63. ///Anything else I need to know?
  64. Loads. But that’s why film-school exists and why cinematographers/directors/grips aren’t born overnight.
  65. Standard is to shoot at 24 frames-per-second in the US and 25 fps in the UK. For both, you want your shutter speed to be 1/50 of a second. This is roughly a 180 degree shutter-angle, which is easier to use when talking about it (and some high end cameras only let you change the shutter speed in this way rather than give exact shutter speeds). It's easier because it lets you stay consistent when you're changing frame-rates. There’s an equation for figuring out what the shutter angle is, it’s pretty simple though. Google it.
  66. Using ridiculously shallow depth-of-field for every shot is the calling card of an amateur filmmaker using a DSLR.
  67. Be careful of moire when shooting on canon cameras. Be careful of the rolling shutter effect when shooting on sony cameras.
  69. Pretty much every camera can get better results if you use an external recorder. That's why there's a difference between what a camera can do internally and externally. A DSLRs/mirrorless camera can record uncompressed 4:4:4 footage with an external recorder.
  71. This sticky also hasn't really touched on lighting, that could be an entire new sticky by itself. Experiment. If you find yourself unable to properly expose your subject, it's often easier (and cheaper) and will look better to light the scene correctly than to buy a camera/lens that can perform better in low-light situations.
  76. ///Some final helpful vids/articles
  83. (LUTs are for colour-correction, normally used on RAW footage. They save time.)
  85. ///Can we talk about RAW in more depth quickly?
  87. Yes, we can.
  88. RAW can be recorded in many different ways depending on which camera is used. Some pro cameras record RAW internally (all REDs and the Alexa65 for example), some don't. The original Alexa doesn't record RAW for example, only ProRes 4444.
  89. On top of that, exactly what RAW is varies from camera to camera. In essence, like with photography, RAW records all the information that the sensor receives.
  90. RED cameras, for example, record in REDCode RAW which uses their own compression algorithm to slightly (or not so slightly depending on the setting) compress RAW into a proper video. You can record from 3:1 compression (which is, for all intents and purposes, lossless) to 18:1. And you can record sound at the same time of course.
  91. Conversely if you record RAW from a hacked Canon 5dmkiii, you'll find yourself with a series of still images and no sound.
  92. Recently, Apple announced Prores Raw which is an attempt to create a standardised raw file type for various reasons. You can read more about it here
  94. A lot of people wonder if RAW allows you to get away with massively over/underexposed shots that can just be fixed in post. You should think about it differently with RAW. RAW just records the entire capability of the sensor at once, but you can still underexpose and fuck it up. If you bring gain into it in post it will still get noisy, you only have more leeway. Really what RAW is best for is color, because since there is little to no compression, gradients are smoother and you really capture as many colors as the sensor can handle. One of the issues with the 'digital' look of DSLR's is that because of low MB/s compression a lot of color information is thrown away. RAW bitrates are extremely high (hence the huge file sizes) and so it has huge information retention.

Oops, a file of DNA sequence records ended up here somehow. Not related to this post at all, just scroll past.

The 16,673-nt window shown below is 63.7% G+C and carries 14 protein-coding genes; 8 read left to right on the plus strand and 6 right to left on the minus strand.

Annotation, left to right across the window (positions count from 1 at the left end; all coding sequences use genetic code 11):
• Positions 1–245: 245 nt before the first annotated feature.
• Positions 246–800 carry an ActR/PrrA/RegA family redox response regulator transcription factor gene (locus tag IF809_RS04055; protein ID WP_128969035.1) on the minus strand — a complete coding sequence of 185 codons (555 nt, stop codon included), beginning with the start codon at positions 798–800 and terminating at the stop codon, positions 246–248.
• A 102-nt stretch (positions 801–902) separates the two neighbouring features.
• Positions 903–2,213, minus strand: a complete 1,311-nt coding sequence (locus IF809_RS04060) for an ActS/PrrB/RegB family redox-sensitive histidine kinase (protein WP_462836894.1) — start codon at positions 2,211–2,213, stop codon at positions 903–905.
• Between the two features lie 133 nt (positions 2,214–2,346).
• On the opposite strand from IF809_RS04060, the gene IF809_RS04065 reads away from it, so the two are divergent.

96. RAW is not something that the amateur short-filmmaker needs to be particularly concerned with. Having said that, the low budget filmmaker's best options for RAW are the Blackmagic Pocket Cinema Camera, the Nikon Z6 and the Canon 5dmkiii (with the magic lantern hack). Anything else will be extremely pricey. If you're determined to shoot RAW, do considerable research in advance.
  97. [In general, if you need this sticky to know what you're doing, RAW is almost definitely not a concern for you]
  99. ///Frequently Asked Questions
  100. Q. I only have x amount of money, what camera should I buy?
  101. A. Buy a used canon m50. If you can't afford that, use your phone.
  103. Q. I have no budget, what camera should I buy for this professional job I'm doing?
  104. A. A Red Monstro 8k
  106. Q. Okay, what's the best camera that is affordable?
  107. A. Define "affordable". The more you're willing to spend, the better a camera you can get. The blackmagic pocket cinema camera 4k is roughly £1000/$1300 and is a video-camera that provides internal RAW 4k footage without requiring a firmware hack. The Nikon Z6 can do the same but is more expensive and requires an external recorder, but in exchange you get better low light and a full-frame sensor. One of those will be your best bet. But they're not for beginners who have never used a video camera before. That's your only warning. I'd do some research before dropping that much money on a product but then I don't have cash to burn.
  109. Q. Do I really need a larger sensor? My mate uses a camcorder and he says it's good and I trust him
  110. A. Then why are you coming here? Get him to buy all your shit if he's so smart. Larger sensors let more light in and tend to provide better image quality. You can record great video with a camcorder. You can get better quality with a larger sensor. Your choice.
  112. Q. My friend says 4k is more important than good audio. Is he right?
  113. A. See above. Decide what you think is more important
  115. Q. Is 4k a meme?
  116. A. No, it's a resolution. It has a much larger file-size and requires more powerful processing. Clients like it cause it sounds nice on paper. It gives you more breathing-room in post. But for the last decade, most theatrical digital films were mastered in 2k. Whatever you make isn't going to be a Hollywood blockbuster being shown in a movie theater.
  118. Q. Should I buy a Sony?
  119. A. Maybe. Which sony and what do you need it for? Research.
  121. Q. What's the best lens?
  122. A. No such thing. Buy the lens that does what you need it to. Faster apertures alone don't necessarily mean that it's a better lens.
  124. Q. What's the difference between a T-stop and an f-stop
  125. A. An f-stop is an approximation. A T-stop is an actual measurement taken.
  128. Q. I hate the sticky
  129. A. That's not a question
  131. Q. Make it better!
  132. A. Neither is that. But if you want to make it better, be helpful and make suggestions instead of whining
  134. Q. I'm triggered by your attempts at jokes in these FAQs
  135. A. That's also not a question. These aren't jokes, these are sarcastic answers based on the stupid questions that get asked every thread. If you ask a stupid question, you get a stupid answer
  137. Q. Well I probably make more money than you/have more experience than you!
  138. A. Great, then write a new sticky